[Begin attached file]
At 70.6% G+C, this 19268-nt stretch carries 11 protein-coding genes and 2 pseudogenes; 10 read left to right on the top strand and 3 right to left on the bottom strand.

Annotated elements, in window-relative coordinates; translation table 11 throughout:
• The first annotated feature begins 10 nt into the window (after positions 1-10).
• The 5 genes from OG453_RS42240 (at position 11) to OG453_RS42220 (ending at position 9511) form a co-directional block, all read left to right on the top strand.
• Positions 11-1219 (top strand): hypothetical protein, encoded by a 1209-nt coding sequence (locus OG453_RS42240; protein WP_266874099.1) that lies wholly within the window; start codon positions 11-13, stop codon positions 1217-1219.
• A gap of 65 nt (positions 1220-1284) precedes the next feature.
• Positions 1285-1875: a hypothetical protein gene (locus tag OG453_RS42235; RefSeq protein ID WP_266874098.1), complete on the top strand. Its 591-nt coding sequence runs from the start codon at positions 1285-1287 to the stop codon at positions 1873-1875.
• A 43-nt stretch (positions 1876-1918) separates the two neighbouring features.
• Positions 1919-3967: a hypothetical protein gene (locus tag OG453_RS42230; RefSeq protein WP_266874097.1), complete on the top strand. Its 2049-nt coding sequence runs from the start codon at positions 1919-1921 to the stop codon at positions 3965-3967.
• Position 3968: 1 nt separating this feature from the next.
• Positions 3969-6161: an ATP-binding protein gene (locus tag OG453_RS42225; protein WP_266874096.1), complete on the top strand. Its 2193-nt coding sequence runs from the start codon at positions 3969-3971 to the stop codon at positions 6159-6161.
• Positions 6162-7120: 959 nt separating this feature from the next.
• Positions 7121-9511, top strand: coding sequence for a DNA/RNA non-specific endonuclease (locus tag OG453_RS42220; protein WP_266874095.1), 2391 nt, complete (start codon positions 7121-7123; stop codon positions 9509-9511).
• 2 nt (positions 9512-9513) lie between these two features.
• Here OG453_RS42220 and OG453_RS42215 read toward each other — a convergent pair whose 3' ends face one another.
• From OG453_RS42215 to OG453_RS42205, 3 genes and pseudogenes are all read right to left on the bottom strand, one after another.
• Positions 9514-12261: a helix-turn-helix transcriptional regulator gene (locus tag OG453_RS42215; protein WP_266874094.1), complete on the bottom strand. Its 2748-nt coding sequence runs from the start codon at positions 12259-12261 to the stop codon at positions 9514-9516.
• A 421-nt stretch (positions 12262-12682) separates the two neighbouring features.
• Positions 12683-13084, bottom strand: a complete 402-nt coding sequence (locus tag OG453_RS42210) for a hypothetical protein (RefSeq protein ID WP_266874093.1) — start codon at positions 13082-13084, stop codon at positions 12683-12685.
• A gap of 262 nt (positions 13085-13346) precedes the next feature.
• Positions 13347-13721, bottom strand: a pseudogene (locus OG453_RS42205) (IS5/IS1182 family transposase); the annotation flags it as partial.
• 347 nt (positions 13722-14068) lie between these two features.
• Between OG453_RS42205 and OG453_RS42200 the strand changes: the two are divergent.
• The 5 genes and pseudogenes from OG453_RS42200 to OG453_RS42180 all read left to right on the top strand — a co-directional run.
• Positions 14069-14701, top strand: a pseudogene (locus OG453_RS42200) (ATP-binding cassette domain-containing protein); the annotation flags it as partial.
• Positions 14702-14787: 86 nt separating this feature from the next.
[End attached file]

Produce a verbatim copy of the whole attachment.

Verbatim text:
At 70.6% G+C, this 19268-nt stretch carries 11 protein-coding genes and 2 pseudogenes; 10 read left to right on the top strand and 3 right to left on the bottom strand.

Annotated elements, in window-relative coordinates; translation table 11 throughout:
• The first annotated feature begins 10 nt into the window (after positions 1-10).
• The 5 genes from OG453_RS42240 (at position 11) to OG453_RS42220 (ending at position 9511) form a co-directional block, all read left to right on the top strand.
• Positions 11-1219 (top strand): hypothetical protein, encoded by a 1209-nt coding sequence (locus OG453_RS42240; protein WP_266874099.1) that lies wholly within the window; start codon positions 11-13, stop codon positions 1217-1219.
• A gap of 65 nt (positions 1220-1284) precedes the next feature.
• Positions 1285-1875: a hypothetical protein gene (locus tag OG453_RS42235; RefSeq protein ID WP_266874098.1), complete on the top strand. Its 591-nt coding sequence runs from the start codon at positions 1285-1287 to the stop codon at positions 1873-1875.
• A 43-nt stretch (positions 1876-1918) separates the two neighbouring features.
• Positions 1919-3967: a hypothetical protein gene (locus tag OG453_RS42230; RefSeq protein WP_266874097.1), complete on the top strand. Its 2049-nt coding sequence runs from the start codon at positions 1919-1921 to the stop codon at positions 3965-3967.
• Position 3968: 1 nt separating this feature from the next.
• Positions 3969-6161: an ATP-binding protein gene (locus tag OG453_RS42225; protein WP_266874096.1), complete on the top strand. Its 2193-nt coding sequence runs from the start codon at positions 3969-3971 to the stop codon at positions 6159-6161.
• Positions 6162-7120: 959 nt separating this feature from the next.
• Positions 7121-9511, top strand: coding sequence for a DNA/RNA non-specific endonuclease (locus tag OG453_RS42220; protein WP_266874095.1), 2391 nt, complete (start codon positions 7121-7123; stop codon positions 9509-9511).
• 2 nt (positions 9512-9513) lie between these two features.
• Here OG453_RS42220 and OG453_RS42215 read toward each other — a convergent pair whose 3' ends face one another.
• From OG453_RS42215 to OG453_RS42205, 3 genes and pseudogenes are all read right to left on the bottom strand, one after another.
• Positions 9514-12261: a helix-turn-helix transcriptional regulator gene (locus tag OG453_RS42215; protein WP_266874094.1), complete on the bottom strand. Its 2748-nt coding sequence runs from the start codon at positions 12259-12261 to the stop codon at positions 9514-9516.
• A 421-nt stretch (positions 12262-12682) separates the two neighbouring features.
• Positions 12683-13084, bottom strand: a complete 402-nt coding sequence (locus tag OG453_RS42210) for a hypothetical protein (RefSeq protein ID WP_266874093.1) — start codon at positions 13082-13084, stop codon at positions 12683-12685.
• A gap of 262 nt (positions 13085-13346) precedes the next feature.
• Positions 13347-13721, bottom strand: a pseudogene (locus OG453_RS42205) (IS5/IS1182 family transposase); the annotation flags it as partial.
• 347 nt (positions 13722-14068) lie between these two features.
• Between OG453_RS42205 and OG453_RS42200 the strand changes: the two are divergent.
• The 5 genes and pseudogenes from OG453_RS42200 to OG453_RS42180 all read left to right on the top strand — a co-directional run.
• Positions 14069-14701, top strand: a pseudogene (locus OG453_RS42200) (ATP-binding cassette domain-containing protein); the annotation flags it as partial.
• Positions 14702-14787: 86 nt separating this feature from the next.